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Black Women Have Higher Rates of Life-Threatening Birth Complications

New study shows women of color have a 70 percent higher rate of major birth problems, even when they suffer the same health ailments as white women.

REUTERS

The University of Michigan released a study that shows women of color have higher rates of major birth problems. Many required emergency treatment such as blood transfusions — a staggering three-quarters of cases —for women suffering a serious hemorrhage.

The study of 40,873 women between 2012-2015 revealed Black women had 70 percent higher rate of severe birth-related health issues than white women, and that a disparity existed in terms of needing life-saving treatment—50.5 Black mothers vs. 40.9 white mothers per 10,000.

Black women are three to four times as likely to die from pregnancy-related causes as their white counterparts, according to the C.D.C.

"Celebrities like Serena Williams who have shared their birth-related emergency stories publicly have drawn the national spotlight to the urgent need to reduce racial and ethnic disparities in care for women around the time of delivery. To drive and target those changes, we need specific data like these," said Lindsay Admon, M.D., M.Sc., the study's lead author.

Williams, who has a history of blood clots, began feeling short of breath in the hospital the day after her daughter Alexis Olympia was born. A nurse said her pain medication was likely confusing her, but Williams was persistent and it saved her life.

"Situations like these are often considered near misses, and looking at them allows us to get a better picture of who the high-risk women really are," said Admon, an obstetrician at Michigan Medicine's Von Voigtlander Women's Hospital, and a member of the U-M Institute for Healthcare Policy and Innovation.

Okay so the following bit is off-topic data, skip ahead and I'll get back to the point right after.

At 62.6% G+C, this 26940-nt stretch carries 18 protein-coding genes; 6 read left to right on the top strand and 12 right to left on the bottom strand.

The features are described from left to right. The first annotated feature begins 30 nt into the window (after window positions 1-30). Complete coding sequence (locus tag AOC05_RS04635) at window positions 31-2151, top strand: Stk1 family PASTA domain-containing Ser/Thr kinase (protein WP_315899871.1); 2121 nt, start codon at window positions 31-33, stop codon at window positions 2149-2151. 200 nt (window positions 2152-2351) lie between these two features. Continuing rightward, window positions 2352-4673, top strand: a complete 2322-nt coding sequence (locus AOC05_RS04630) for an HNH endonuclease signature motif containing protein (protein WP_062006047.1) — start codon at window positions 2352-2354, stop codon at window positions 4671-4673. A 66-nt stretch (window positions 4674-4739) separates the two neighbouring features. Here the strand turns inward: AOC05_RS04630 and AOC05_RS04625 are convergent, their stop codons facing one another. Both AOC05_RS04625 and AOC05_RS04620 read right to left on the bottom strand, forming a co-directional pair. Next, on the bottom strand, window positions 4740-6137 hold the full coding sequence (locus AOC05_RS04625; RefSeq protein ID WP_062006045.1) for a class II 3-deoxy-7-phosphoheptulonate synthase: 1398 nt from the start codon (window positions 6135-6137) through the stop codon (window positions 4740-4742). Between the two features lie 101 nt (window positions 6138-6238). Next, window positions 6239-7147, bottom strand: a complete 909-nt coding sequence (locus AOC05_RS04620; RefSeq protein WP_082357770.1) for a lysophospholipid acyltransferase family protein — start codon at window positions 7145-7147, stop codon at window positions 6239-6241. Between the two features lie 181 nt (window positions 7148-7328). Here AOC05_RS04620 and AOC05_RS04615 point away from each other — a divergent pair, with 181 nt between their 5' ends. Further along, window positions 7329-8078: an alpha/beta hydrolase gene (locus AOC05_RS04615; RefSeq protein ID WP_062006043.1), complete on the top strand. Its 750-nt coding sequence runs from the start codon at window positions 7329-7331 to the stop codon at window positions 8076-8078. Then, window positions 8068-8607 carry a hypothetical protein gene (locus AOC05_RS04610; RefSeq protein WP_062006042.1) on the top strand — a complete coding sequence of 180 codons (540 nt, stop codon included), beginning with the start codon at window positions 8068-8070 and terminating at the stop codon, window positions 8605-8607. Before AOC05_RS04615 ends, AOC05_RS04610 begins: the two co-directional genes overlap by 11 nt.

Maternal Morbidity: Study reveals disparities by race and ethnicity.

All women who had chronic health conditions like asthma, diabetes, hypertension, depression or substance use issues before giving birth had a higher risk for the continuation of those problems post-child birth, but women of color with two or more conditions were two to three times more likely to have major birth problems than white women.

White women had higher rates of depression and substance use issues than any other group, but the risk for birth problems was lower than women of color with the same health issues.

While Medicaid pays for almost two-thirds of all births among women of color, access to care is another issue that affects births and post birth health. Medicaid pays for more than a third of births of white and Asian women.

Prior to the Affordable Care Act (ACA), Blacks and Latinos were more likely than whites to face barriers in access to health care.

Between 2013 and 2015, disparities with whites narrowed for Blacks and Latinos in states that expanded Medicaid under the ACA, including the percentage of uninsured working-age adults, the percentage who skipped care because of costs, and the percentage who lacked a regular care provider.

Medicaid pays for most procedures for women of color.

AT&T and ndustrial.io Help Lineage Logistics Improve Food Safety and Reduce Carbon Emissions

Thanks to the AT&T IoT-enabled ndustrial.io system, Lineage was able to reduce its electricity usage by 34% (per item stored) in 78 different warehouses nationwide.